The third annual Global UHD Conference took place on May 22nd in Seoul, Korea as part of the KOBA Show. NAB was delighted to once again collaborate with our friends at RAPA (Korea Radio Promotion Association) to program and produce this important gathering of video and broadcasting experts. And it was truly a global gathering, with expert speakers from Asia, Europe, and the United States discussing various standards and styles of broadcasting and media consumption. I was impressed by both our diversity, and how much we have in common.
My speech was entitled “Better is Better.” It was themed on U.S. broadcasters desire to continually improve, and how our adoption of ATSC 3.0 is part of that effort to be better broadcasters. The phrase “better is better” came from Jim Goodmon, CEO of Capitol Broadcasting Company (CBC), as he described in a 1997 Broadcasting & Cable interview why it was important for broadcasters to adopt the initial ATSC digital television standard, now affectionately referred to as ATSC 1.0.
His son, Jimmy Goodmon, is now COO of CBC and more recently said, “It would be better if we had something better” when referring to the need to adopt ATSC 3.0. I was able to convey how the Next Gen TV standard is better, plans for deployment, and some of the applications that broadcasters find valuable. I also participated in a global panel discussion to close out the day’s events.
Perhaps more importantly, I was able to learn from experts around the globe about their experiences. They discussed their challenges, opportunities, successes and setbacks. It was great to see how much we have in common as we strive to serve our respective communities. Some of these folks included:
- Vincent Grivet, HbbTV Chairman
- Steve Miller Jones, Limelight Networks VP of Products and Services
- Kyungmo Stanley Park, SK Telecom ICT R&D Center
- Frans De Jong, EBU Senior Engineer
- Pete Van Peenen, Pearl TV Technical Consultant
A bonus for me was the honor of helping to open the KOBA show. I loved the pomp and ceremony and the importance it conveyed. Each person was introduced to the sizable crowd that was gathered. Following the introductions, each person was presented with white gloves and golden tasseled scissors. We all then stepped forward and cut an elaborate ribbon to officially open the show floor. This was followed by a bespoke tour of key exhibits highlighting the technology of various vendors.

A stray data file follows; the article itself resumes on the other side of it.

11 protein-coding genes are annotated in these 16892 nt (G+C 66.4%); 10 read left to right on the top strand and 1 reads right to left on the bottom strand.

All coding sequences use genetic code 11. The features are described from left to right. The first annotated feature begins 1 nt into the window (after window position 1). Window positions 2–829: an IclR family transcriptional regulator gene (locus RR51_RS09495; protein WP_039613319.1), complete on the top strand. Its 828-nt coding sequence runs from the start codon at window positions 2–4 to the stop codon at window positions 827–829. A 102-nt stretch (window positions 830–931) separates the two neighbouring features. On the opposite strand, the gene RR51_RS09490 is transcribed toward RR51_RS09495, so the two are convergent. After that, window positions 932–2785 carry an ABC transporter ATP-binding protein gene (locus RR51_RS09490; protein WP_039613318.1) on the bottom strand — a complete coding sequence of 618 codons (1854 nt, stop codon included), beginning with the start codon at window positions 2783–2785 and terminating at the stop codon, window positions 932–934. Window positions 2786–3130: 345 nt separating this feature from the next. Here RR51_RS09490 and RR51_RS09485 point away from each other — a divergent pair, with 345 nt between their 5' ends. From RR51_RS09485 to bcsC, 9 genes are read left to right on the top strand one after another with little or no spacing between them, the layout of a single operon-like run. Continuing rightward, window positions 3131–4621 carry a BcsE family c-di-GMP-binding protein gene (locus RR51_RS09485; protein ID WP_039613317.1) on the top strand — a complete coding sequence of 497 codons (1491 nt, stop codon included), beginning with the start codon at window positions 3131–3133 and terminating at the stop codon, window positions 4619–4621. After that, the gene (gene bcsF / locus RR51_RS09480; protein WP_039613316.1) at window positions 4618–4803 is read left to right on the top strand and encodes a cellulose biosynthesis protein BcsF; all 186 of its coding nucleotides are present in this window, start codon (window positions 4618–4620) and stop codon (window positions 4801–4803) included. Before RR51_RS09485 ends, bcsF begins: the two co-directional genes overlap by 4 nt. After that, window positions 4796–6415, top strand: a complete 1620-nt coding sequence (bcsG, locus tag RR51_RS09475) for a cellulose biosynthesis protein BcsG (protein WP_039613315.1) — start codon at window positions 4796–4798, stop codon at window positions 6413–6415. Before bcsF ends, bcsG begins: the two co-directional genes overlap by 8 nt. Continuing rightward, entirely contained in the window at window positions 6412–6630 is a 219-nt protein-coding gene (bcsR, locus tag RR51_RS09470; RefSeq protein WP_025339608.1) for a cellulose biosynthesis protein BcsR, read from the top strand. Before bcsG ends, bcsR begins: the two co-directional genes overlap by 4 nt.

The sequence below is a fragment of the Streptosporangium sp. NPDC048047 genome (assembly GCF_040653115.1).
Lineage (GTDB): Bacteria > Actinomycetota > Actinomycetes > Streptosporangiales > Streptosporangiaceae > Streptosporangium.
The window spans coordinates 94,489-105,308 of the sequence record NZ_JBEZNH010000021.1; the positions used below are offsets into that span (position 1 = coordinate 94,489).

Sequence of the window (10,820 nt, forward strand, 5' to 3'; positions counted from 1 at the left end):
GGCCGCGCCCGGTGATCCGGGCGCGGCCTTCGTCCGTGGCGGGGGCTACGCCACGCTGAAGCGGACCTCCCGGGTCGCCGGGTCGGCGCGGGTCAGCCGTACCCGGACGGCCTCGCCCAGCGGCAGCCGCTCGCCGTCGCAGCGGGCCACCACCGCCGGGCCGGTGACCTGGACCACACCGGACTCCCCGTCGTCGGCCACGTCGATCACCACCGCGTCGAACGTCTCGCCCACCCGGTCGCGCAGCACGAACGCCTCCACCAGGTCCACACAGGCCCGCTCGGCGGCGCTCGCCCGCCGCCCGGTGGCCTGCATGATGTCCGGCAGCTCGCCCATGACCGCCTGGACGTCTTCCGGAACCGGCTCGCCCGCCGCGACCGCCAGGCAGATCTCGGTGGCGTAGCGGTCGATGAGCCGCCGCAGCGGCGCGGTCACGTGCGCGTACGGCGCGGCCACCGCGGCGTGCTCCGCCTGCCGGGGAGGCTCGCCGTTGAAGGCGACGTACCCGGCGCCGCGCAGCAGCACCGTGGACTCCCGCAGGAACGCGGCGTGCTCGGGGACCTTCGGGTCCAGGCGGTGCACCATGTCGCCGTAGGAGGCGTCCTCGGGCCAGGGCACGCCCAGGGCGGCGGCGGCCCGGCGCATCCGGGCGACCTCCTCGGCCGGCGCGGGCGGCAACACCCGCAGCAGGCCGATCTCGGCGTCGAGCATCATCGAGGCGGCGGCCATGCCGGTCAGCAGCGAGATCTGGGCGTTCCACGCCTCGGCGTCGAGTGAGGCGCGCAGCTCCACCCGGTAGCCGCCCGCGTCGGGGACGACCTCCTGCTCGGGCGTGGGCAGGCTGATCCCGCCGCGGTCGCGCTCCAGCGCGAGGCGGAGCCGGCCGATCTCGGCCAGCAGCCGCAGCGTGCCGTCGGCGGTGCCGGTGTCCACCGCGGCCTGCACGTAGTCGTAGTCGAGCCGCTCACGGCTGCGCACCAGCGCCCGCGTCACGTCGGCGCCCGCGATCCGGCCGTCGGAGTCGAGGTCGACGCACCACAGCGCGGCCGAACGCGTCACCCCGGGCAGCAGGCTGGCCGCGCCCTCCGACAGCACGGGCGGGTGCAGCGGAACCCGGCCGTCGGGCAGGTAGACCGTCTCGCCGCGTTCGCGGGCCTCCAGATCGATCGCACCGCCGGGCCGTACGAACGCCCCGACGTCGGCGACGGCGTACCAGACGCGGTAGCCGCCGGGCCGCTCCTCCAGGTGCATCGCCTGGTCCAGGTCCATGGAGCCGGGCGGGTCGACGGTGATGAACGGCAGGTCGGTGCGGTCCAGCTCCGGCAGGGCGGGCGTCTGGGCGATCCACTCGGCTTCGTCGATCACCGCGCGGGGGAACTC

Beyond the conference and show, this trip was particularly special for me for a couple of reasons, one personal and one professional.
On the personal note, I was able to visit with my cousin, Trey, to celebrate his 50th birthday. He lives in Hong Kong and I only get to see him once every few years. I was grateful that he took the opportunity to fly up to Seoul to hang out during my time zone “adjustment” day prior to the show. We took in the city and did some metropolitan hiking by climbing to the top of Inwangsan Mountain where we could get an excellent view of the city, including the Seoul (Broadcast) Tower. We also took in a view of the tower from the Kloud roof top bar.
On a professional note, it was an honor to meet a delegation from Bangladesh as they begin to consider which digital television standard to adopt. These were wonderfully thoughtful and kind people, and it was great to learn about them and their country. We spent a day together visiting RAPA, KBS, and SK Telecom. It was great to see all of the amazing technology that day, but my favorite part was our lunch and the time we spent walking through the park to KBS.
We also visited Jeju Technology Park on Jeju Island to see the Korean Next Gen TV test bed. They had several nice racks of equipment where they could transmit many different television and radio broadcast standards, including ISDB-T, DVB-T2, ATSC 3.0, and DAB+. This is a valuable resource and one that will continue to grow to include an ATSC 3.0 single frequency network (SFN) and more advanced testing.
Beyond discussing broadcasting and technology, here are some things I learned from my new friends from Bangladesh…
- Bangladesh has one of the longest beaches in the world, Cox’s Bazar.
- The Bangladesh economy is growing faster than China’s.
- Textiles are a major and growing export, currently second only to China.
This was a wonderful opportunity for the NAB to share the bright outlook for broadcasting in the U.S. as well as our members’ commitment to Next Gen TV. A huge thanks to Ginam Cho for handling all of the logistics and to Jay Jeon of RAPA for being such an amazing host!